Structural and ligand based methods supported 2-O-caffeoyl tartaric acid, Emetine, Rosmaricine, and 2-O-feruloyl tartaric acid as potential EGFR inhibitors. Structurally, the TCM candidates were capable of forming H-bonds with key residues Asp855, Lys716, and Lys728 and matched hydrophobic regions ofthereceptor. Bioactivity ofthe candidates were evaluated using validated MLR, SVM, CoMFA, and CoMSIA models. All models indicated that the TCM candidates have good predicted bioactivity. Molecular simulation results further supported the high potential for the TCM candidates in drug development. IressaH, the drug currently used clinically, bound to the ERGF receptor through a single H-bond at Asp855. In comparison, multiple H-bonds formed at Asp855 and addi- tional H-bonds formed at Ala722 and Arg841 increase the stability of Emetine and Rosmaricine, respectively. The ability of carboxyl groups in 2-O-caffeoyl tartaric acid and 2-O- feruloyl tartaric acid to form multiple H-bond networks that directly blocked the ATP binding site was also a unique characteristic worthwhile of further investigation. Contour to hydrophobic regions ofthe TCM candidates within thereceptor site provides additional support for the stability ofthe protein-ligand complex. In summary, using different simulation and validation methods, we have identified four TCM compounds that may have potential as novel EGFR inhibitors. As the four TCM compounds have two distinctive types of binding locations and bond formation within the EGFR binding site, we suggest exploring the possibility of connecting Emetine/Rosmaricine with 2-O-caffeoyl tartaric acid/2-O-feruloyl tartaric acid through a spacer. The connec- tion could allow more of points of attachment, which in turn would contribute to more stable binding within the tyrosine kinase site.
homogenate which confirmed previous exposure to AA; the insert shows the dA-AAI adduct on the thin-layer chromatography plate after autoradiography. (b) Tissue expression of alpha-smooth muscle actine (α-SMA) was observed within vessels walls (▶) and by several interstitial cells (#) predominantly outside of fibrotic areas ($). Glomeruli were well-preserved glomeruli (!). (c) Several interstitial cells expressed receptorof transforming growthfactor beta (TGFβ) (CD105-endoglin: !) and (d) phosphorylated Smad2/3 (!) around fibrotic areas ($). (e) Besides podocytes marked expression of vascular endothelial growthfactor (VEGF) (!) was found in several atrophic tubular cells (§) typically around fibrotic areas ($). (f) Cells expressing platelet-derived growthfactorreceptor beta (PDGFRβ) (!) massively accumulated in the interstitial areas around atrophic tubules (§). Immunohistochemical analysis of human formalin-fixed paraffin-embedded kidney tissue sections (immunoperoxidase technic counterstained with hematoxylin) using anti-human antibodies recognizing: (b) alpha-SMA (mouse monoclonal, Dako, Heverlee, Beglium), (c) TGFβR (CD105, endoglin) (mouse monoclonal, Thermo Scientific, Fremont CA, USA), (d) phosphorylated Smad2/3 (rabbit polyclonal affinity purified, Santa-Cruz Biotechnology, Inc, Dallas, TX, USA), (e) VEGF (rabbit polyclonal, Thermo Scientific, Fremont CA, USA), (f) PDGFRβ (rabbit monoclonal, Cell Signaling Technology, Leiden, The Netherlands). Original magnification: b: x40; c, d and f: x100; e: x200.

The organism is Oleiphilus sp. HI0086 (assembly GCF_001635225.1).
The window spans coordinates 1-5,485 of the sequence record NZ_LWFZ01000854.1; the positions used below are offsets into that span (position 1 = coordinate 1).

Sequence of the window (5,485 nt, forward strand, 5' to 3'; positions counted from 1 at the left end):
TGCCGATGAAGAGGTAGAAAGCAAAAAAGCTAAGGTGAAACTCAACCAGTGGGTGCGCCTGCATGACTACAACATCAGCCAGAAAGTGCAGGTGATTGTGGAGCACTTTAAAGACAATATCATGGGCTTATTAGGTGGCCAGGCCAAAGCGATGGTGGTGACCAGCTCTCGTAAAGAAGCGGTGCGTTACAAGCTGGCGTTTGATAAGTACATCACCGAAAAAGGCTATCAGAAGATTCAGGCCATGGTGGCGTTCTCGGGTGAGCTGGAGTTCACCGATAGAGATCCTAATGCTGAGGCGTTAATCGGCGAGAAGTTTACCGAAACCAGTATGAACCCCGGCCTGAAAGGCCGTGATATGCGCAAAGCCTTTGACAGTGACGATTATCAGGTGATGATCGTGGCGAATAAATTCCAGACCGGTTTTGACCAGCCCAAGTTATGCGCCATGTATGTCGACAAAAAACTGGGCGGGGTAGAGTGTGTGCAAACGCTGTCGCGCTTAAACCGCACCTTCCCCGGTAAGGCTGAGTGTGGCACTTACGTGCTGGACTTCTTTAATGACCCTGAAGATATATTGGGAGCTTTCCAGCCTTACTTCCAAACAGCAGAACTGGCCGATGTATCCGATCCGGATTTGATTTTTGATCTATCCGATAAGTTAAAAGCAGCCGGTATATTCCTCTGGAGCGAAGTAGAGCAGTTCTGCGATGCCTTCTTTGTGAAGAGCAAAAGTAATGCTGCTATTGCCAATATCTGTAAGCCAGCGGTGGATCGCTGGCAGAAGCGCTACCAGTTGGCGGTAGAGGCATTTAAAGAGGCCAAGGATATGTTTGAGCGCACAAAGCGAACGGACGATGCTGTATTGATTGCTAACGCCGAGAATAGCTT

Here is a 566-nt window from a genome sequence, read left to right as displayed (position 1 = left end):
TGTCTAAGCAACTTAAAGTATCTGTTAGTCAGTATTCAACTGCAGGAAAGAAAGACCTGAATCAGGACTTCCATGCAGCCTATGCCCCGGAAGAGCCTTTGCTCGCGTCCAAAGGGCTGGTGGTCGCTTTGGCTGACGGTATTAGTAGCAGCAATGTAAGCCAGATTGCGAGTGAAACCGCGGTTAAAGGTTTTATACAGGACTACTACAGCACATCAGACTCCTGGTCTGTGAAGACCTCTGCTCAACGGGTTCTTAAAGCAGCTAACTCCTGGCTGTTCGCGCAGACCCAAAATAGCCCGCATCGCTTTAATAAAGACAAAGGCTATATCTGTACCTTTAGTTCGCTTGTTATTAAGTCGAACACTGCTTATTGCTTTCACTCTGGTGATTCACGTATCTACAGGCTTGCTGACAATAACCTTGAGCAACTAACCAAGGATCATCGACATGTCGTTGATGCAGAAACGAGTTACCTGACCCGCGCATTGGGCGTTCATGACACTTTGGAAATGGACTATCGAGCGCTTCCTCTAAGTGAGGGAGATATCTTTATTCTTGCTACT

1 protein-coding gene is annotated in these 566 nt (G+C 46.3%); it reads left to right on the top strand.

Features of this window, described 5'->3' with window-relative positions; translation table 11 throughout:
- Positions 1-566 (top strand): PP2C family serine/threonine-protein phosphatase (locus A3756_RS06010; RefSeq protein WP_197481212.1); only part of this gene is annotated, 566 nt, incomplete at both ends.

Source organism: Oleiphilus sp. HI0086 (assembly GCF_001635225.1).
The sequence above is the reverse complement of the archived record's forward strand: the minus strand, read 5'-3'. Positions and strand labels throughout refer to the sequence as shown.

resection ofthe lesion and conirmation ofthe primary site by immunohistochemistry (positive expression of cytokeratin 7 [CK7], epithelial membrane antigen [EMA], mammaglobin, gross cystic disease luid protein 15 [GCDFP-15) and trans-acting T-cell- speciic transcription factor [GATA-3]; and negative expression of cytokeratin 20 [CK20], intestinal transcription factor [CDX-2], villin, cancer antigen 125 [CA125], thyroid transcription factor 1 [TTF-1], napsin A, paired box transcription factor 8 [PAX8], renal cell carcinoma [RCC]-associated antigen, and carbohydrate antigen 19.9 [CA19.9]). Secondary CNS involvement was detected by computerized tomography and/or magnetic resonance during patients’ clinical follow-up. For immunohistochemistry, 3-µm- thick histological sections were obtained from each sample and placed on silanized slides. Each slide was deparafinized with xylol and hydrated with ethanol. Antigen retrieval was carried out using a microwave oven, in a 10 mM solution of citric acid, pH 6, for two nine-minute cycles, rated at 750 W. Endogenous peroxidase blocking was performed with 3% hydrogen peroxide (10 volumes). The primary antibody was diluted in 1% albumin solution and 0.1% sodium azide, in phosphate-buffered saline (PBS), incubated in a humid chamber, during 30 minutes at 37ºC, and kept under refrigeration at 4ºC during 18 hours. Biotinylated secondary antibody was employed in a humid chamber at 37ºC, during 30 minutes, as well as the incubation withthe streptavidin-biotin- peroxidase complex (Strep ABC). The used chromogenic substrate was diaminobenzidine 60 mg% in PBS, and Harris hematoxylin was used as the counterstain. The following antibodies were used (Dako Corporation or Novocastra): ER, PR, c-erb-B2, CK7, CK20, EMA, mammaglobin, GCDFP-15, GATA-3, CDX-2, villin, CA125, TTF-1, napsin A, CA125, PAX8, RCC and CA19.9.